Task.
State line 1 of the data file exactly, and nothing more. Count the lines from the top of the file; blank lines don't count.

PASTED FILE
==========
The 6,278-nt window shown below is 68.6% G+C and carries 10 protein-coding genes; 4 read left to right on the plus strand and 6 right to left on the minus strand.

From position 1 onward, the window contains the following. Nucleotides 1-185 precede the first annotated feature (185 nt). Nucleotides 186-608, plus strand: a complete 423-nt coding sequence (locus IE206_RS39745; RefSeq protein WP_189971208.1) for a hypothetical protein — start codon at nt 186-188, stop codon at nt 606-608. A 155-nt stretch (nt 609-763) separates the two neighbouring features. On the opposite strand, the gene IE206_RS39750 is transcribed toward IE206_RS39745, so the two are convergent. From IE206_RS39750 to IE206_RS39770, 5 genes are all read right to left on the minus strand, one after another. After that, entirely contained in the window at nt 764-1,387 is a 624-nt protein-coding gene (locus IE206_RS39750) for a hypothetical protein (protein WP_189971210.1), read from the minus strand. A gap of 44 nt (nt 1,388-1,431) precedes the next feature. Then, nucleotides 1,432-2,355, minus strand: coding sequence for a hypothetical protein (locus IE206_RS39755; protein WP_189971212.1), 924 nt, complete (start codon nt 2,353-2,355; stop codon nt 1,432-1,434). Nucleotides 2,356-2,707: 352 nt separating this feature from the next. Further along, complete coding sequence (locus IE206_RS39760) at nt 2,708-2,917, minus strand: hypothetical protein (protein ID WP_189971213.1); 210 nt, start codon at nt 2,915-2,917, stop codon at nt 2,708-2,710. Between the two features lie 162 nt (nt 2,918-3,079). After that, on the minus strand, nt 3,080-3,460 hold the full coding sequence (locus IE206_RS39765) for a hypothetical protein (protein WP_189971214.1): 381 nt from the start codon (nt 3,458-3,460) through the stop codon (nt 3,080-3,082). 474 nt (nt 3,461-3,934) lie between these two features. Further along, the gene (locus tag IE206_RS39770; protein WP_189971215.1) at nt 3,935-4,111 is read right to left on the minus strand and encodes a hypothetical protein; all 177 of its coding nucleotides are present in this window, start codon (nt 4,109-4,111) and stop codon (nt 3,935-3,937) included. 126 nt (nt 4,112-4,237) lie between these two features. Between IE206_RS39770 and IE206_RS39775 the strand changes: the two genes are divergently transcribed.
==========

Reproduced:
The 6,278-nt window shown below is 68.6% G+C and carries 10 protein-coding genes; 4 read left to right on the plus strand and 6 right to left on the minus strand.